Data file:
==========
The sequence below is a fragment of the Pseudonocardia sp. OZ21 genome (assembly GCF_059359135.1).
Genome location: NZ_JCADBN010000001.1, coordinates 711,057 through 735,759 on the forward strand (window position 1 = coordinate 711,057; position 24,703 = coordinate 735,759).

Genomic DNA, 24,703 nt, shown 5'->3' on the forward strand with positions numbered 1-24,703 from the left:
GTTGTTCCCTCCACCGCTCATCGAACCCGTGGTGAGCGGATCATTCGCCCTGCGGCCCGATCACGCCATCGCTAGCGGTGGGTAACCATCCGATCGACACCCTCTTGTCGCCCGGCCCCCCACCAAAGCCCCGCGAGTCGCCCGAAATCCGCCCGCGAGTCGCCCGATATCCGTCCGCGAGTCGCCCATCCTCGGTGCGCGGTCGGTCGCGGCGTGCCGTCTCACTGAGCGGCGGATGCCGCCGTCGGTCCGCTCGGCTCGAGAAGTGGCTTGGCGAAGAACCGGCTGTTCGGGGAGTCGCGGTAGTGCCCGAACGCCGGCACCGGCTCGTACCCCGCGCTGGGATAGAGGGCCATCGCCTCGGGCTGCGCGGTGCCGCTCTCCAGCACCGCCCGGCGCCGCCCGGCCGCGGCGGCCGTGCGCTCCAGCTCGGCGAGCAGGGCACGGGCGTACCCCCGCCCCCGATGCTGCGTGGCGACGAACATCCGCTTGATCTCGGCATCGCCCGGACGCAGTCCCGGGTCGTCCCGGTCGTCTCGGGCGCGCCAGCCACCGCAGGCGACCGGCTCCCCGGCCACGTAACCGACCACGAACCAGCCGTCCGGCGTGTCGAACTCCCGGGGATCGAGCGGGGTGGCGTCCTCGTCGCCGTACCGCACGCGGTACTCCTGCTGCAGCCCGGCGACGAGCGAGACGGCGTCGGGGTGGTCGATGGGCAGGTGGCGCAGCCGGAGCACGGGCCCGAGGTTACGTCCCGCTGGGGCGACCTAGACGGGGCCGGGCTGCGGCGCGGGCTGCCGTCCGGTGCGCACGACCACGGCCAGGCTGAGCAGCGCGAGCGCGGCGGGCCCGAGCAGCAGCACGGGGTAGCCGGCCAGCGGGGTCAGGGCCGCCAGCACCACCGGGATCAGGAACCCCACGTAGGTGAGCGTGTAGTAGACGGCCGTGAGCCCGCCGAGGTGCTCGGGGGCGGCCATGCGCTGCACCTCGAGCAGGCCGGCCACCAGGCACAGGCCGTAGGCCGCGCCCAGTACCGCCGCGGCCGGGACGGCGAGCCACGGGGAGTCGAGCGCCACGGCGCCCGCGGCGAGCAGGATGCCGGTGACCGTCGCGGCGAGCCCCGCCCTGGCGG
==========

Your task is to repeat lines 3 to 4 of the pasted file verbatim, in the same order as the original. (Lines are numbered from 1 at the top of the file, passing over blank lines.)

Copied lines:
Genomic DNA, 24,703 nt, shown 5'->3' on the forward strand with positions numbered 1-24,703 from the left:
GTTGTTCCCTCCACCGCTCATCGAACCCGTGGTGAGCGGATCATTCGCCCTGCGGCCCGATCACGCCATCGCTAGCGGTGGGTAACCATCCGATCGACACCCTCTTGTCGCCCGGCCCCCCACCAAAGCCCCGCGAGTCGCCCGAAATCCGCCCGCGAGTCGCCCGATATCCGTCCGCGAGTCGCCCATCCTCGGTGCGCGGTCGGTCGCGGCGTGCCGTCTCACTGAGCGGCGGATGCCGCCGTCGGTCCGCTCGGCTCGAGAAGTGGCTTGGCGAAGAACCGGCTGTTCGGGGAGTCGCGGTAGTGCCCGAACGCCGGCACCGGCTCGTACCCCGCGCTGGGATAGAGGGCCATCGCCTCGGGCTGCGCGGTGCCGCTCTCCAGCACCGCCCGGCGCCGCCCGGCCGCGGCGGCCGTGCGCTCCAGCTCGGCGAGCAGGGCACGGGCGTACCCCCGCCCCCGATGCTGCGTGGCGACGAACATCCGCTTGATCTCGGCATCGCCCGGACGCAGTCCCGGGTCGTCCCGGTCGTCTCGGGCGCGCCAGCCACCGCAGGCGACCGGCTCCCCGGCCACGTAACCGACCACGAACCAGCCGTCCGGCGTGTCGAACTCCCGGGGATCGAGCGGGGTGGCGTCCTCGTCGCCGTACCGCACGCGGTACTCCTGCTGCAGCCCGGCGACGAGCGAGACGGCGTCGGGGTGGTCGATGGGCAGGTGGCGCAGCCGGAGCACGGGCCCGAGGTTACGTCCCGCTGGGGCGACCTAGACGGGGCCGGGCTGCGGCGCGGGCTGCCGTCCGGTGCGCACGACCACGGCCAGGCTGAGCAGCGCGAGCGCGGCGGGCCCGAGCAGCAGCACGGGGTAGCCGGCCAGCGGGGTCAGGGCCGCCAGCACCACCGGGATCAGGAACCCCACGTAGGTGAGCGTGTAGTAGACGGCCGTGAGCCCGCCGAGGTGCTCGGGGGCGGCCATGCGCTGCACCTCGAGCAGGCCGGCCACCAGGCACAGGCCGTAGGCCGCGCCCAGTACCGCCGCGGCCGGGACGGCGAGCCACGGGGAGTCGAGCGCCACGGCGCCCGCGGCGAGCAGGATGCCGGTGACCGTCGCGGCGAGCCCCGCCCTGGCGG